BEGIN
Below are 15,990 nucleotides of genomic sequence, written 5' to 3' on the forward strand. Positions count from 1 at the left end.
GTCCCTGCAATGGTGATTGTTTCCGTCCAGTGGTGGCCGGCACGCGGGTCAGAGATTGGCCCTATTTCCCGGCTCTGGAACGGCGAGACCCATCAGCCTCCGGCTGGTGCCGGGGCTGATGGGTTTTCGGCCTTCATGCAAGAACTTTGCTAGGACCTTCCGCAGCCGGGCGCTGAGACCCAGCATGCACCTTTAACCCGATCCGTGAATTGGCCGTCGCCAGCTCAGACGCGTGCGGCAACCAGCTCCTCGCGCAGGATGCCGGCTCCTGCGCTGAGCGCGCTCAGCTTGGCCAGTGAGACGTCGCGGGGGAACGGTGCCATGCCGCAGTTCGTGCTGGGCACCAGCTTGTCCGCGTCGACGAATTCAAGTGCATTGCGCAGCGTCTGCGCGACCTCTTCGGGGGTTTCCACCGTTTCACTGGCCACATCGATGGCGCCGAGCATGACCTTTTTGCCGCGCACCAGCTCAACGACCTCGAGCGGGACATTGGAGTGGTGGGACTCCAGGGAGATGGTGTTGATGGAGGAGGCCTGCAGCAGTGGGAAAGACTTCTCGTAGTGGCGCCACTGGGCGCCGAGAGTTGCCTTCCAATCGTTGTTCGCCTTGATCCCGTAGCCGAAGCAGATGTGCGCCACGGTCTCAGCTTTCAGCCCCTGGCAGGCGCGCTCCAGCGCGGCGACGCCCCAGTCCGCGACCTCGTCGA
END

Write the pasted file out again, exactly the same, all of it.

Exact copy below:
Below are 15,990 nucleotides of genomic sequence, written 5' to 3' on the forward strand. Positions count from 1 at the left end.
GTCCCTGCAATGGTGATTGTTTCCGTCCAGTGGTGGCCGGCACGCGGGTCAGAGATTGGCCCTATTTCCCGGCTCTGGAACGGCGAGACCCATCAGCCTCCGGCTGGTGCCGGGGCTGATGGGTTTTCGGCCTTCATGCAAGAACTTTGCTAGGACCTTCCGCAGCCGGGCGCTGAGACCCAGCATGCACCTTTAACCCGATCCGTGAATTGGCCGTCGCCAGCTCAGACGCGTGCGGCAACCAGCTCCTCGCGCAGGATGCCGGCTCCTGCGCTGAGCGCGCTCAGCTTGGCCAGTGAGACGTCGCGGGGGAACGGTGCCATGCCGCAGTTCGTGCTGGGCACCAGCTTGTCCGCGTCGACGAATTCAAGTGCATTGCGCAGCGTCTGCGCGACCTCTTCGGGGGTTTCCACCGTTTCACTGGCCACATCGATGGCGCCGAGCATGACCTTTTTGCCGCGCACCAGCTCAACGACCTCGAGCGGGACATTGGAGTGGTGGGACTCCAGGGAGATGGTGTTGATGGAGGAGGCCTGCAGCAGTGGGAAAGACTTCTCGTAGTGGCGCCACTGGGCGCCGAGAGTTGCCTTCCAATCGTTGTTCGCCTTGATCCCGTAGCCGAAGCAGATGTGCGCCACGGTCTCAGCTTTCAGCCCCTGGCAGGCGCGCTCCAGCGCGGCGACGCCCCAGTCCGCGACCTCGTCGA